Google has publicly shared data regarding certain vulnerabilities of Fortnite. Hackers can log in to the custom installer epic Games to upload malware.

Given the high number of Fortnite players, it might seem like a smart move to warn users of the danger they can run. Second Tim Sweeney, CEO Epic (as reported by with the BBC), this was an irresponsible move and is also frustrated by the fact that Google did not wait before sharing this huge flaw in the Android edition of Fortnite.

Here's what Sweeney wrote on Twitter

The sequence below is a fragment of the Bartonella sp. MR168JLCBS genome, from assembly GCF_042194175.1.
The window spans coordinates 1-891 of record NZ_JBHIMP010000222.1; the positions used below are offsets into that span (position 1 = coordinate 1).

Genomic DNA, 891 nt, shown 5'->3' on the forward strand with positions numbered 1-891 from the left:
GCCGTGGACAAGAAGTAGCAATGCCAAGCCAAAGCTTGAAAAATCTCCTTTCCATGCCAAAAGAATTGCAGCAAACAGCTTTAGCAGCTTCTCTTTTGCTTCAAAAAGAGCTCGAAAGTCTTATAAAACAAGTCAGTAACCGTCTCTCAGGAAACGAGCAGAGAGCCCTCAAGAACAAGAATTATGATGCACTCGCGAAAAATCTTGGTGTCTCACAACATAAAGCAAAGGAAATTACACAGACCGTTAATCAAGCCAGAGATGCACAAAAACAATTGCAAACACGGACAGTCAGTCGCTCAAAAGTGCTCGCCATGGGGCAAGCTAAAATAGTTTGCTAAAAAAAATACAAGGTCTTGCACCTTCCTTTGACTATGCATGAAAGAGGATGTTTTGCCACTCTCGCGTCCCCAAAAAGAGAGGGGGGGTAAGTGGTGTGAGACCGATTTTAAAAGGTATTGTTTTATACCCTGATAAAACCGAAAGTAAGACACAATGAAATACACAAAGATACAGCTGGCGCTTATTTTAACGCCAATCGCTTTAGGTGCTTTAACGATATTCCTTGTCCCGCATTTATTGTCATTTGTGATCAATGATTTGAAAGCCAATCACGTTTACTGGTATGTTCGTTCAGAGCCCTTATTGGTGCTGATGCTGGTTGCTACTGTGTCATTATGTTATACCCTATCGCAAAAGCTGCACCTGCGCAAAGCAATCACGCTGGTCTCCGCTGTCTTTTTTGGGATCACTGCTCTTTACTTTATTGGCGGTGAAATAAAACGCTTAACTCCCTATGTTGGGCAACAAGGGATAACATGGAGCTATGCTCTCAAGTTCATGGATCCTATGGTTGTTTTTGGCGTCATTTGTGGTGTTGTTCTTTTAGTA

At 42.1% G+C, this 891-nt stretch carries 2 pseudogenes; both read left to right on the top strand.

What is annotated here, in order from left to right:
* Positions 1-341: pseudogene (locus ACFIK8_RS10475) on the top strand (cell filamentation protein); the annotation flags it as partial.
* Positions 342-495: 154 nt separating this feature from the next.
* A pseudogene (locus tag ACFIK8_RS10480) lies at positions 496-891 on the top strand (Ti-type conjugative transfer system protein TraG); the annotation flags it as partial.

Android is an open platform. When Google identified the security issue, we worked 24 hours on 24 (literally) to fix it and issue an update. We asked Google not to share the news until the update was installed. They refused, creating a useless risk for Android users in order to get low-cost PR points.

As the BBC notes, Google often makes vulnerabilities public without the consent of publishers. Apple, Microsoft and Samsung have made similar complaints in the past. Obviously, the problem would probably never materialize if Epic had launched Fortnite on Google Play but opted for a different choice.

Google, in fact, asks publishers who publish their app on Google Play a fee equal to 30% of profits. Epic Games has instead made available the APK of the game through its official website, effectively cutting the intermediary. Smart choice in terms of earnings but now we have to deal with security.